Wednesday, 23 July 2008

Scaling Software Agility by Dean Leffingwell

Dean is the former founder and CEO of Requisite Inc, responsible for the Requirements Gathering and Analysis Tool: Requisite Pro. It seems like his vast experience from startup to merging with IBM has touched on a number of key software development issues and he is now consulting very successfully and writing good books!

I picked up Scaling Software Agility at a book store/stall at SPA 2008 as it seemed to have a couple of new things to say, or at least say them in new ways - and I was very pleased with my choice!

I believe there is something for everyone in this book - wether you are new to agile or an experienced practitioner. The book touches on a number of topics and leads you from brief "beginner" chapters through to more interesting ones that are very relevant in today's software development arena - the scaling of agility.

Things that stand out in my memory of this book are the application of valuable software quality and management metrics, and the many strategies that Dean suggests can be used to counter the arguments typical organisational "police" will use to counter the attempt to "go [more] agile" and potentially inadvertently lead to "acceptable failure" or worse, "death march".

Usually corporations do not react to the infiltration of agile practices as they are kept within [small] team perimeters, thereby "flying under the radar". If you have a requirement to scale agile, then by definition you clearly have more people and teams that you are concerned about. There is more visibility and attention from the people who might strategically oppose the changes they do not understand, and/or department(s) or programme(s) it is being attempted in - key strategic people that you never previously even knew existed, nor what their concerns were, are now watching your every move.

Why I recommend Scaling Software Agility:
Reason 1: Part 1 covers the essentials of Agile, Waterfall, XP, RUP, Scrum, Lean Software, DSDM, FDD in 85 pages!
Reason 2: Part 2 follows with more depth about the 7 Agile Practices that work: Agile Component Team, Agile Planning and Tracking, Iterations, Small Frequent Releases, Agile Testing, Continuous Integration, Retrospectives.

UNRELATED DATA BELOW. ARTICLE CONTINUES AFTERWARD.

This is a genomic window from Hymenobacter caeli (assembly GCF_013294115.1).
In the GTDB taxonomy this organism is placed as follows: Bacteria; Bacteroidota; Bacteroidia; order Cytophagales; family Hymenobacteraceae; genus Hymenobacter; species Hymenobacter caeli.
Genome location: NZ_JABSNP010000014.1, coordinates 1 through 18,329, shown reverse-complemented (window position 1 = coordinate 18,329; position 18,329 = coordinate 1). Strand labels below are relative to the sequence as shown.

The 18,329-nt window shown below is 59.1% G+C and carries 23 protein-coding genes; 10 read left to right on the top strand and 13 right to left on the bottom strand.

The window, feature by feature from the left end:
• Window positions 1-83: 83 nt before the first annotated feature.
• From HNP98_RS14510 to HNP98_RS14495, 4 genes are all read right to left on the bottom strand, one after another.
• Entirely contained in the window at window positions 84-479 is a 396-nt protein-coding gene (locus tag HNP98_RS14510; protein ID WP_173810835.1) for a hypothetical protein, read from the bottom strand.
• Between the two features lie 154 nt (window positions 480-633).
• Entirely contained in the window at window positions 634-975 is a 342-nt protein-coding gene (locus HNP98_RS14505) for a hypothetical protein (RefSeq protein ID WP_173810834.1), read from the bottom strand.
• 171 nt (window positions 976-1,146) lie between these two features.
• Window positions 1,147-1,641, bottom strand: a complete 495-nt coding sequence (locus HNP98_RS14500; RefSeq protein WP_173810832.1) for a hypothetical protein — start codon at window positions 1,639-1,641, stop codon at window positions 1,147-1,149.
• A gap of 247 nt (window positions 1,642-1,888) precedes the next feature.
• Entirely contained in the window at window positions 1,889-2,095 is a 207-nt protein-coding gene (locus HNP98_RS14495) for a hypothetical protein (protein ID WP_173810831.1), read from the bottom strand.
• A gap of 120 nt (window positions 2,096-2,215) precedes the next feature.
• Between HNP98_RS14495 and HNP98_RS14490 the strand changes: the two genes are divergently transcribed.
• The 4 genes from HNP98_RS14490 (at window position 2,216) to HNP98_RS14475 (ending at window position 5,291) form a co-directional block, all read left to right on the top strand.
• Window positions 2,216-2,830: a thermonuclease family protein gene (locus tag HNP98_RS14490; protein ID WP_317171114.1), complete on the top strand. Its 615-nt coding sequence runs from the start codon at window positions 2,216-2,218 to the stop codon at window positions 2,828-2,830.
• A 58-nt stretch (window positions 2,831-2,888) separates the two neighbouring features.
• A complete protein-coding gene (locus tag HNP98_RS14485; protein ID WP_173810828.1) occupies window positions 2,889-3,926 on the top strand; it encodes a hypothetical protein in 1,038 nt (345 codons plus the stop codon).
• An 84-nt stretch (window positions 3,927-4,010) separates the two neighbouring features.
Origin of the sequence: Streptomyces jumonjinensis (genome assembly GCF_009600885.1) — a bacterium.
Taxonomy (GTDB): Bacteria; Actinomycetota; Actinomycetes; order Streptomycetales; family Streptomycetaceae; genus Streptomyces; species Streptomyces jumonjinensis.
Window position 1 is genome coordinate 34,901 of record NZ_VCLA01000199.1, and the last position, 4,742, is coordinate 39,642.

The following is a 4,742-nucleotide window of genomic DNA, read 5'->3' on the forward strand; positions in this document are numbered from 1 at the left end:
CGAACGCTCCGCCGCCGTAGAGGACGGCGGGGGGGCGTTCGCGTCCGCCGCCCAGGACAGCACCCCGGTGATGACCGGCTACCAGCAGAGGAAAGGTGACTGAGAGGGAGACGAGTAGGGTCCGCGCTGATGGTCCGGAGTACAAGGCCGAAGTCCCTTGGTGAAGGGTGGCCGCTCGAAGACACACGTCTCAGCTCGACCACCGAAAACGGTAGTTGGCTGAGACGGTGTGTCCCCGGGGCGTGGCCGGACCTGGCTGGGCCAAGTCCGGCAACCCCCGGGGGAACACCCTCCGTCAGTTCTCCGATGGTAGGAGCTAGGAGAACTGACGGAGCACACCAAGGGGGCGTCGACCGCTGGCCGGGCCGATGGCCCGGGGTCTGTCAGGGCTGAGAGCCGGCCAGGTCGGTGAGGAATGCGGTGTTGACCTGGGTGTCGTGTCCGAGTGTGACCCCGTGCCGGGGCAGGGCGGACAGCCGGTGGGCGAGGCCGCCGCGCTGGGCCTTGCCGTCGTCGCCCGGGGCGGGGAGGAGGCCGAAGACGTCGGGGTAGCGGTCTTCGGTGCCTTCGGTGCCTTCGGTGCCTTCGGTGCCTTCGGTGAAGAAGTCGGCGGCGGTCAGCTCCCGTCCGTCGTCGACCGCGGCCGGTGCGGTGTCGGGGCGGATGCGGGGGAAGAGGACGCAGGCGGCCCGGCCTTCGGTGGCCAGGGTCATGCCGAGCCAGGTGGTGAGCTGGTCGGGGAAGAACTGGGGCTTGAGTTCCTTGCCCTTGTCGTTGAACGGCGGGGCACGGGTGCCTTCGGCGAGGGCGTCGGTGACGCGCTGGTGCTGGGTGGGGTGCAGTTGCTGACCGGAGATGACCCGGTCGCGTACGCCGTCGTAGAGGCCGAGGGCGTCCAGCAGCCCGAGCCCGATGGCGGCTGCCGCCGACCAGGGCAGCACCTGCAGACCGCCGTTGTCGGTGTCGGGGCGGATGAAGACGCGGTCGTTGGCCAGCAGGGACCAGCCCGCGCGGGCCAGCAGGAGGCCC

Reason 3: The 7 practices Dean recommends for Scaling Agile:
- "Intentional Architecture": Approaches on how to tackle large software systems with Agile Architecture
- "Scalable Lean Requirements": Three simple topics that avoid analysis-paralysis failure mode: vision, roadmap and just-in-time (JIT) elaboration
- "Systems of Systems and the Agile Release Train": how to plan, and deliver, complex software components with interdependencies
- "Managing Highly Distributed Development": It is very difficult, and is a problem all successful software programmes face. Sooner or later the team is too big to fit in 1 room, on 1 floor, of 1 building, of 1 city, of 1 country. Inevitably practices have to be developed that can assist software that is developed by many different people, in different locations
- "Impact on Customers and Operations": How marketing, or product owners, or programme owners, will be convinced that Agile is a good thing for them
- "Changing the Organisation": How to address the arguments and fallacies that the corporate immune system is going to throw around as things become more agile
- "Measuring Business Performance": Real, usable, useful management metrics that can be used to control and manage large scale [agile] software development efforts


Anonymous said...

Sounds good. I'm also looking forward to the book by Damon Poole, currently in draft form on his blog (novel idea).

A great addition to your blog roll?


We measure our velocity in bags of Cheetos eaten.

Rob Brown said...


Thanks, I will definitely keep an eye on what Damon is up to. For those who don't know, Damon is a founder and CTO of AccuRev by far the best Source Control/Configuration Management System I have ever worked with.

Rob Brown said...

A presentation/summary Dean created: Scaling Software Agility Presentation by Dean Leffingwell

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